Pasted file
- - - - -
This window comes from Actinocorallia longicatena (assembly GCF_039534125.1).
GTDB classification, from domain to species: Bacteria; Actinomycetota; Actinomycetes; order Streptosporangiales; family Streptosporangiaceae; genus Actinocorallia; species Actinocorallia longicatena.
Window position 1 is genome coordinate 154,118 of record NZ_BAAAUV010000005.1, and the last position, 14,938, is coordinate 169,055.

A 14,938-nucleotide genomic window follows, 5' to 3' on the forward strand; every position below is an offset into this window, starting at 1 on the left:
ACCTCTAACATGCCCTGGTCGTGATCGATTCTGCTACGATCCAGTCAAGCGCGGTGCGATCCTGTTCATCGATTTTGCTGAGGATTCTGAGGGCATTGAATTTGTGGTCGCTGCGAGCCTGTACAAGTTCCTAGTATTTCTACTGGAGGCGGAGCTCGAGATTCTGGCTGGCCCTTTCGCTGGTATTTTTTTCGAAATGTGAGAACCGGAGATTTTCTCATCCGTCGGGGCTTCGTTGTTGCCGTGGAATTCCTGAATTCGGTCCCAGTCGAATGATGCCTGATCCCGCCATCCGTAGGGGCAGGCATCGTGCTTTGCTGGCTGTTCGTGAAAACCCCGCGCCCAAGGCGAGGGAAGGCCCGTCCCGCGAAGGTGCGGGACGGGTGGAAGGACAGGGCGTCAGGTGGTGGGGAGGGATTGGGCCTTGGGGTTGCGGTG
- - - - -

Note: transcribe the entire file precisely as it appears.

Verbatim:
This window comes from Actinocorallia longicatena (assembly GCF_039534125.1).
GTDB classification, from domain to species: Bacteria; Actinomycetota; Actinomycetes; order Streptosporangiales; family Streptosporangiaceae; genus Actinocorallia; species Actinocorallia longicatena.
Window position 1 is genome coordinate 154,118 of record NZ_BAAAUV010000005.1, and the last position, 14,938, is coordinate 169,055.

A 14,938-nucleotide genomic window follows, 5' to 3' on the forward strand; every position below is an offset into this window, starting at 1 on the left:
ACCTCTAACATGCCCTGGTCGTGATCGATTCTGCTACGATCCAGTCAAGCGCGGTGCGATCCTGTTCATCGATTTTGCTGAGGATTCTGAGGGCATTGAATTTGTGGTCGCTGCGAGCCTGTACAAGTTCCTAGTATTTCTACTGGAGGCGGAGCTCGAGATTCTGGCTGGCCCTTTCGCTGGTATTTTTTTCGAAATGTGAGAACCGGAGATTTTCTCATCCGTCGGGGCTTCGTTGTTGCCGTGGAATTCCTGAATTCGGTCCCAGTCGAATGATGCCTGATCCCGCCATCCGTAGGGGCAGGCATCGTGCTTTGCTGGCTGTTCGTGAAAACCCCGCGCCCAAGGCGAGGGAAGGCCCGTCCCGCGAAGGTGCGGGACGGGTGGAAGGACAGGGCGTCAGGTGGTGGGGAGGGATTGGGCCTTGGGGTTGCGGTG